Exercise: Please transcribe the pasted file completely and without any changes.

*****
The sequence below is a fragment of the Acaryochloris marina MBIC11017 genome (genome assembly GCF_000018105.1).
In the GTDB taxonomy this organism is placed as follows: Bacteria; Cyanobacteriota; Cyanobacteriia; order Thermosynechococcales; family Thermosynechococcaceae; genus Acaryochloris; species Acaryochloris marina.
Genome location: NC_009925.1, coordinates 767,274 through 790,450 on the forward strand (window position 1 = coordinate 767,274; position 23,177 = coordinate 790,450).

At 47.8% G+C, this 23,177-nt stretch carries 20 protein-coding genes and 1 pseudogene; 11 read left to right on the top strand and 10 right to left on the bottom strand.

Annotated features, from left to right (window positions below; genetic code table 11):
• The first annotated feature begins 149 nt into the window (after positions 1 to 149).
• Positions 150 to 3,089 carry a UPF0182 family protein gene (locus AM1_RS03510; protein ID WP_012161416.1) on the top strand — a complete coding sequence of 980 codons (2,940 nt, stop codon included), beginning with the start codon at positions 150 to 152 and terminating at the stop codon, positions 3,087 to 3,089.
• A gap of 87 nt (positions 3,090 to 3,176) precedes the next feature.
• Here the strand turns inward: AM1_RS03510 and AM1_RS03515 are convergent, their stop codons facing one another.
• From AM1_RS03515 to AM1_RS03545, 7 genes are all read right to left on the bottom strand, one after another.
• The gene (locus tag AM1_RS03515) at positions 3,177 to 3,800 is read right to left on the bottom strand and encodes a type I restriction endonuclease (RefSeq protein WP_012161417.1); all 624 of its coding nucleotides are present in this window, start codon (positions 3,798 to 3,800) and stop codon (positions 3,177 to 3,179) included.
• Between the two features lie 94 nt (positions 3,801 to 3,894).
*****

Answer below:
The sequence below is a fragment of the Acaryochloris marina MBIC11017 genome (genome assembly GCF_000018105.1).
In the GTDB taxonomy this organism is placed as follows: Bacteria; Cyanobacteriota; Cyanobacteriia; order Thermosynechococcales; family Thermosynechococcaceae; genus Acaryochloris; species Acaryochloris marina.
Genome location: NC_009925.1, coordinates 767,274 through 790,450 on the forward strand (window position 1 = coordinate 767,274; position 23,177 = coordinate 790,450).

At 47.8% G+C, this 23,177-nt stretch carries 20 protein-coding genes and 1 pseudogene; 11 read left to right on the top strand and 10 right to left on the bottom strand.

Annotated features, from left to right (window positions below; genetic code table 11):
• The first annotated feature begins 149 nt into the window (after positions 1 to 149).
• Positions 150 to 3,089 carry a UPF0182 family protein gene (locus AM1_RS03510; protein ID WP_012161416.1) on the top strand — a complete coding sequence of 980 codons (2,940 nt, stop codon included), beginning with the start codon at positions 150 to 152 and terminating at the stop codon, positions 3,087 to 3,089.
• A gap of 87 nt (positions 3,090 to 3,176) precedes the next feature.
• Here the strand turns inward: AM1_RS03510 and AM1_RS03515 are convergent, their stop codons facing one another.
• From AM1_RS03515 to AM1_RS03545, 7 genes are all read right to left on the bottom strand, one after another.
• The gene (locus tag AM1_RS03515) at positions 3,177 to 3,800 is read right to left on the bottom strand and encodes a type I restriction endonuclease (RefSeq protein WP_012161417.1); all 624 of its coding nucleotides are present in this window, start codon (positions 3,798 to 3,800) and stop codon (positions 3,177 to 3,179) included.
• Between the two features lie 94 nt (positions 3,801 to 3,894).